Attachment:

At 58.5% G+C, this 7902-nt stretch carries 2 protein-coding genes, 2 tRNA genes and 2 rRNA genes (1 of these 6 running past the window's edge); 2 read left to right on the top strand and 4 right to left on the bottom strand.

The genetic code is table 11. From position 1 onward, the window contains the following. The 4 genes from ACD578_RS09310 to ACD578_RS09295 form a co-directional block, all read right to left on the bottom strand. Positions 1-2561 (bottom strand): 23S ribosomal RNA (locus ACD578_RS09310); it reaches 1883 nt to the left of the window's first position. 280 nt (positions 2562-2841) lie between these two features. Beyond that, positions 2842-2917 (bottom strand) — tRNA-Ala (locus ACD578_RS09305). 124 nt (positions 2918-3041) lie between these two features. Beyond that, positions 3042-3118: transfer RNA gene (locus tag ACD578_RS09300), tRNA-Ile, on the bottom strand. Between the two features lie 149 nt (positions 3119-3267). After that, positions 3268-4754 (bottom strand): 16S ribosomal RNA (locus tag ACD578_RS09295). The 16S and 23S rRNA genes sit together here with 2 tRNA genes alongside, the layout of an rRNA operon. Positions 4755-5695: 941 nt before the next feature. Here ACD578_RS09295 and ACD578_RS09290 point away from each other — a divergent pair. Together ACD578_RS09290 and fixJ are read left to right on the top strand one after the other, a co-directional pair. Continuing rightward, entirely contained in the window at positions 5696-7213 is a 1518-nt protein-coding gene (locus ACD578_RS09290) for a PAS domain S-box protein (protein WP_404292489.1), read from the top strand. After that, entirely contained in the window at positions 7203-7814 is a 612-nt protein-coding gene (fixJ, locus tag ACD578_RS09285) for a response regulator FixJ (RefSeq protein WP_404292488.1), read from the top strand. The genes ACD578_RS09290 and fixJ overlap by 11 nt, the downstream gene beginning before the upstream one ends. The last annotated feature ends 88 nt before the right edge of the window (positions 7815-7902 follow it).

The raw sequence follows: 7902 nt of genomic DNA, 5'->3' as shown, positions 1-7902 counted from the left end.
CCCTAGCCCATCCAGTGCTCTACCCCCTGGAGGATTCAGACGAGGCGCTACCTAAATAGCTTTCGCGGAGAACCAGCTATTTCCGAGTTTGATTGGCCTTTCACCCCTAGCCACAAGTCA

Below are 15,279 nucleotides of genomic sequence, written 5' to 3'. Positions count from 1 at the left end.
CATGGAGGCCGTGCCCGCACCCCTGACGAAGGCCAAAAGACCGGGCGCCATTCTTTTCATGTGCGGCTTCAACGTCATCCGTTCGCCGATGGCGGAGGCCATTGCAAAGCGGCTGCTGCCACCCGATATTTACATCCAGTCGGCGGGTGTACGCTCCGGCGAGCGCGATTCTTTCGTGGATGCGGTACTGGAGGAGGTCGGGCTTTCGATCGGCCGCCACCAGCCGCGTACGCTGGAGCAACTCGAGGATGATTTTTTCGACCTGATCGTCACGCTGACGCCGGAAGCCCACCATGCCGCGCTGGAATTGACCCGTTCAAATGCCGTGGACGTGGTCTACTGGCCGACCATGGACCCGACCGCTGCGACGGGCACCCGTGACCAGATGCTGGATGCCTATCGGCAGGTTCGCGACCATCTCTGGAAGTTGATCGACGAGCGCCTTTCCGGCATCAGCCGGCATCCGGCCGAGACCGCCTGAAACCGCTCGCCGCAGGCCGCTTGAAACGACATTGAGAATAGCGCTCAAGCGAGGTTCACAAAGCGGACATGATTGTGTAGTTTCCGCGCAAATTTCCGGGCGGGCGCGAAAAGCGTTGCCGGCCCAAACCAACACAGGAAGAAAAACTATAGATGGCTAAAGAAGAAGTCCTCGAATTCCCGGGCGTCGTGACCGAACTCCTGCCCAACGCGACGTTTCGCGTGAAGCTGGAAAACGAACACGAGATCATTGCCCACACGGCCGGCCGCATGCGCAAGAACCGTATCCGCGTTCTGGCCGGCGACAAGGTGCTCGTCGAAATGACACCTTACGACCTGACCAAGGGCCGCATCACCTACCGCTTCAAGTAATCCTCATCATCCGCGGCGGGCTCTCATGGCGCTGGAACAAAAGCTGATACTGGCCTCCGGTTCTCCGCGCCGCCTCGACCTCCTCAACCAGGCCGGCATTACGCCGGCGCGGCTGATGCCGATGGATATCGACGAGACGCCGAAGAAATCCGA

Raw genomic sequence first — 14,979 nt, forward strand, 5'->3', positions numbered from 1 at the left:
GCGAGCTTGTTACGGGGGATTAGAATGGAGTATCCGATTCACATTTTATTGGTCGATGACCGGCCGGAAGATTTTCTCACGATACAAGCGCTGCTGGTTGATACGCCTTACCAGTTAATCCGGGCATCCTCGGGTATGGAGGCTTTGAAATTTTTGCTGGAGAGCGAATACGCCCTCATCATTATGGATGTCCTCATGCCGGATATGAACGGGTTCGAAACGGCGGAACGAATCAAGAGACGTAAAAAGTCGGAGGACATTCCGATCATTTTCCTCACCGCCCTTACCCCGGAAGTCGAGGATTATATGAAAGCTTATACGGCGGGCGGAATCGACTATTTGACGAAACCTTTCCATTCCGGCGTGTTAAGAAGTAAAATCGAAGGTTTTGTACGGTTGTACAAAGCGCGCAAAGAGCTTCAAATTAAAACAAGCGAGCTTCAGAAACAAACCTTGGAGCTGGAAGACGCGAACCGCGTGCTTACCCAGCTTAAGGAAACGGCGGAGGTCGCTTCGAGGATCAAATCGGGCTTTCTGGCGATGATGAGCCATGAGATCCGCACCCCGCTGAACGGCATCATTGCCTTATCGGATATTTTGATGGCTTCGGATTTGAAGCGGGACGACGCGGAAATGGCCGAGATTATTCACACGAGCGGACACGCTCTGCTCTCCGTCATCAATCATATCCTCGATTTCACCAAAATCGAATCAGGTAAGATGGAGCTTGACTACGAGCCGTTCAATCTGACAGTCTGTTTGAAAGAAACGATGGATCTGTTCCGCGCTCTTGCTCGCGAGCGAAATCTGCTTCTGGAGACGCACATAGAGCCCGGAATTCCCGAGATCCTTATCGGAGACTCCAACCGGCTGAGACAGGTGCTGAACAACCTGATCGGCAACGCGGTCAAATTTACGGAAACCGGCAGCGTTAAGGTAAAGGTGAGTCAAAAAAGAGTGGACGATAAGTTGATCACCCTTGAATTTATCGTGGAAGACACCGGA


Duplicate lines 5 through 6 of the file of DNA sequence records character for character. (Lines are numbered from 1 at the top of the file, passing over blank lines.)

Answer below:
Below are 15,279 nucleotides of genomic sequence, written 5' to 3'. Positions count from 1 at the left end.
CATGGAGGCCGTGCCCGCACCCCTGACGAAGGCCAAAAGACCGGGCGCCATTCTTTTCATGTGCGGCTTCAACGTCATCCGTTCGCCGATGGCGGAGGCCATTGCAAAGCGGCTGCTGCCACCCGATATTTACATCCAGTCGGCGGGTGTACGCTCCGGCGAGCGCGATTCTTTCGTGGATGCGGTACTGGAGGAGGTCGGGCTTTCGATCGGCCGCCACCAGCCGCGTACGCTGGAGCAACTCGAGGATGATTTTTTCGACCTGATCGTCACGCTGACGCCGGAAGCCCACCATGCCGCGCTGGAATTGACCCGTTCAAATGCCGTGGACGTGGTCTACTGGCCGACCATGGACCCGACCGCTGCGACGGGCACCCGTGACCAGATGCTGGATGCCTATCGGCAGGTTCGCGACCATCTCTGGAAGTTGATCGACGAGCGCCTTTCCGGCATCAGCCGGCATCCGGCCGAGACCGCCTGAAACCGCTCGCCGCAGGCCGCTTGAAACGACATTGAGAATAGCGCTCAAGCGAGGTTCACAAAGCGGACATGATTGTGTAGTTTCCGCGCAAATTTCCGGGCGGGCGCGAAAAGCGTTGCCGGCCCAAACCAACACAGGAAGAAAAACTATAGATGGCTAAAGAAGAAGTCCTCGAATTCCCGGGCGTCGTGACCGAACTCCTGCCCAACGCGACGTTTCGCGTGAAGCTGGAAAACGAACACGAGATCATTGCCCACACGGCCGGCCGCATGCGCAAGAACCGTATCCGCGTTCTGGCCGGCGACAAGGTGCTCGTCGAAATGACACCTTACGACCTGACCAAGGGCCGCATCACCTACCGCTTCAAGTAATCCTCATCATCCGCGGCGGGCTCTCATGGCGCTGGAACAAAAGCTGATACTGGCCTCCGGTTCTCCGCGCCGCCTCGACCTCCTCAACCAGGCCGGCATTACGCCGGCGCGGCTGATGCCGATGGATATCGACGAGACGCCGAAGAAATCCGA